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Intro

In A Nutshell

History pop quiz! When did the American Civil War begin? Come on, you know this one… yep: 1861. And fancy that, that was the same year that Walt Whitman first published "Beat! Beat! Drums!" in Harper's Weekly. Coincidence? We think not.

Walt Whitman loved to write about his country: he's actually known as the founding father of American poetry. So it was kind of a big deal when something – namely, a civil war – threatened to either break up or redefine his beloved nation. It's no surprise, then, that he wrote a poem in response.

Throughout his life as a poet, Whitman often praised the newness and diversity that he thought America represented, but he also celebrated ideals of camaraderie, unity, and solidarity. So you can imagine that the outbreak of a war pitting Americans against Americans was a big deal to him. And although the information we have about Mr. Whitman during the early years of the war is pretty sparse, we do know that he was definitely invested in it: he visited many of the wounded in the Brooklyn hospital, and two of his brothers fought in the war (one died, one was wounded).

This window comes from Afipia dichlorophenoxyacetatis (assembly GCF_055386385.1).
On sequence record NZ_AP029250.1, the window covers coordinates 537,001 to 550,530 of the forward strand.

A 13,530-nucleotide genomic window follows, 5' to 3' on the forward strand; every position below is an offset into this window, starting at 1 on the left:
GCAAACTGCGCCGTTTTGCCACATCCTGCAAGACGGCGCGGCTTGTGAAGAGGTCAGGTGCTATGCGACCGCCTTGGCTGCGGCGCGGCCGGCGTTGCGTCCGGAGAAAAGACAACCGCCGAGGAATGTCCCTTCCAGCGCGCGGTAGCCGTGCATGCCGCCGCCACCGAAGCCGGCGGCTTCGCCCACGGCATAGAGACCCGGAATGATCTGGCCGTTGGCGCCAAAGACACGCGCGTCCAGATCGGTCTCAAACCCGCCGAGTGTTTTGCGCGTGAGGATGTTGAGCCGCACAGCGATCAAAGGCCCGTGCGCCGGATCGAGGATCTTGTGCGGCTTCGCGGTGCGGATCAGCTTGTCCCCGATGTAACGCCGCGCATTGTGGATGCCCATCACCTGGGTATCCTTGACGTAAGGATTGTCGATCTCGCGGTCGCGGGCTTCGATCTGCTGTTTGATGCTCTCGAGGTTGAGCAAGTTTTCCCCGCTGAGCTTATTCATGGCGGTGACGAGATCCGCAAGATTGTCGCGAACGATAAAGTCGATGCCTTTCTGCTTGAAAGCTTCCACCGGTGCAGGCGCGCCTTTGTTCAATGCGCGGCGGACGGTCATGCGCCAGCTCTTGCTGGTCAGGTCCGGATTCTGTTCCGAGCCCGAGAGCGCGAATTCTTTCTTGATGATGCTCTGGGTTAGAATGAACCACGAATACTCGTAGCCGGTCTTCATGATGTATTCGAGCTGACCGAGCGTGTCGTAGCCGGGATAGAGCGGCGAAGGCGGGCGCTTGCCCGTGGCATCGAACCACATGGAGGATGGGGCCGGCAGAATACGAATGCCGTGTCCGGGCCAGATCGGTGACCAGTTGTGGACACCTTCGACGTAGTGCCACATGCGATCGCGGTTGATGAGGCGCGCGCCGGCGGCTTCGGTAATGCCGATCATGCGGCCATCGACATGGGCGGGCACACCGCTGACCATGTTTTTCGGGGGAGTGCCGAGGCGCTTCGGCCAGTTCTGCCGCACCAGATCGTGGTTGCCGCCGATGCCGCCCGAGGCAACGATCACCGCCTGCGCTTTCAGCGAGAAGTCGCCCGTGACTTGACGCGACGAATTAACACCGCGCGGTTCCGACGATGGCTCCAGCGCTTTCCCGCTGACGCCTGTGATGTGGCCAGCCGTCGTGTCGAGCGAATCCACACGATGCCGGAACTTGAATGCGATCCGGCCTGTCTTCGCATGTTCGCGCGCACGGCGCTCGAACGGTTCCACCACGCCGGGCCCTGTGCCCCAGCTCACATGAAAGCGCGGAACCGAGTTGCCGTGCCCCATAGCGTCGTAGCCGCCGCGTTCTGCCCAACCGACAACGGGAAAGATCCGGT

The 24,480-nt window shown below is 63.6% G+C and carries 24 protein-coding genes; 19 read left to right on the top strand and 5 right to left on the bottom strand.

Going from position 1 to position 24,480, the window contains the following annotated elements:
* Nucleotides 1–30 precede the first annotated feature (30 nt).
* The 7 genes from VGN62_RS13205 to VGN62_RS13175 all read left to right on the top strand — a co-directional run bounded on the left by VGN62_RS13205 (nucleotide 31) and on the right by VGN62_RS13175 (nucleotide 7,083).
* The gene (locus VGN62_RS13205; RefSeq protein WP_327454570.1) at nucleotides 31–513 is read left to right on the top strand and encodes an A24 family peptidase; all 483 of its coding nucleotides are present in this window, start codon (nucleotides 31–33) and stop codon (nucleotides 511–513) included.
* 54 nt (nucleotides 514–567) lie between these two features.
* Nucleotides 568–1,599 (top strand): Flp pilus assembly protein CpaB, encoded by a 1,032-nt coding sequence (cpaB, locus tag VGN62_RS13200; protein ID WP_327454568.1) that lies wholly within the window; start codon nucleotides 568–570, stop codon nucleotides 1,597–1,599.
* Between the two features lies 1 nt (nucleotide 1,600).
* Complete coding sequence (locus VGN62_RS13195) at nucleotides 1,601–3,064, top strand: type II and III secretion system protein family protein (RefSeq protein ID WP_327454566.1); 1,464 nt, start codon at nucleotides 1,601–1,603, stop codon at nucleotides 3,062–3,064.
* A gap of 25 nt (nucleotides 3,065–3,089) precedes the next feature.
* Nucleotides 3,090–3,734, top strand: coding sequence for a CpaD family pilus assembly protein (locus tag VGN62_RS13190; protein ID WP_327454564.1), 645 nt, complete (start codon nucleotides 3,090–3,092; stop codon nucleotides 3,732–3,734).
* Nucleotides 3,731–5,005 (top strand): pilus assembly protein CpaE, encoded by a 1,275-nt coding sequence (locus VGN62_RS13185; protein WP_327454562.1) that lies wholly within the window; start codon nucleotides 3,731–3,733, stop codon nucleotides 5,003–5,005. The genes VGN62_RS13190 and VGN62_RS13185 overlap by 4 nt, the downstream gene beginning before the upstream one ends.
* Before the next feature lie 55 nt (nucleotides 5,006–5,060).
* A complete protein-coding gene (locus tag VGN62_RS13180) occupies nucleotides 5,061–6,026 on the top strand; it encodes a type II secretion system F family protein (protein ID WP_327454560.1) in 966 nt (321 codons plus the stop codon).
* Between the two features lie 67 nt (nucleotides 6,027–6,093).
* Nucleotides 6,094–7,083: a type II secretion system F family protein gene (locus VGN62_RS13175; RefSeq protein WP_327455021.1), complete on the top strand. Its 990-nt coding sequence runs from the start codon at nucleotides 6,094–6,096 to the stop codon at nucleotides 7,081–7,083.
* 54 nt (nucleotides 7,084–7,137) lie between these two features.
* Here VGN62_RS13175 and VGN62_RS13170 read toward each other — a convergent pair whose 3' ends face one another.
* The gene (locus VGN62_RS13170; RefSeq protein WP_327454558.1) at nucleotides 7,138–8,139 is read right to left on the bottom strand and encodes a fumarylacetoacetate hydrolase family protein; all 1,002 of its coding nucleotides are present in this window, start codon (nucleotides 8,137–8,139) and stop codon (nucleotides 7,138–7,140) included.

Like he did for many of his poems, Whitman revised "Beat! Beat! Drums!" later on in his life. We've used the first version here because it's the one written in the midst of the war's escalation, and because, well, we like it a little better. Hey, we're allowed.

 

Why Should I Care?

Yeah, we know. The Civil War was a long stinkin' time ago. There have been plenty of wars since, and surely those things they were arguing about – you know, like states' rights and slavery – have no relevance in today's world.

Wait, what's that? You've heard politicians still arguing about the balance of power between federal and state governments? You've noticed that racial tensions still exist? You've seen news stories about controversies concerning the Confederate flag? Maybe this whole Civil War thing isn't so irrelevant.

Of course, like most great poetry, "Beat! Beat! Drums!" doesn't have meaning for just one historical moment. The poem confronts the impact of war on communities and families throughout history. The way it bursts in, turning the normal order of things on its head and totally disrupting people's everyday lives. Regardless of your political opinions, it's fair to say that the realities of war are relevant to pretty much all people throughout all human history.

So yeah, we'd say it deserves a poem.

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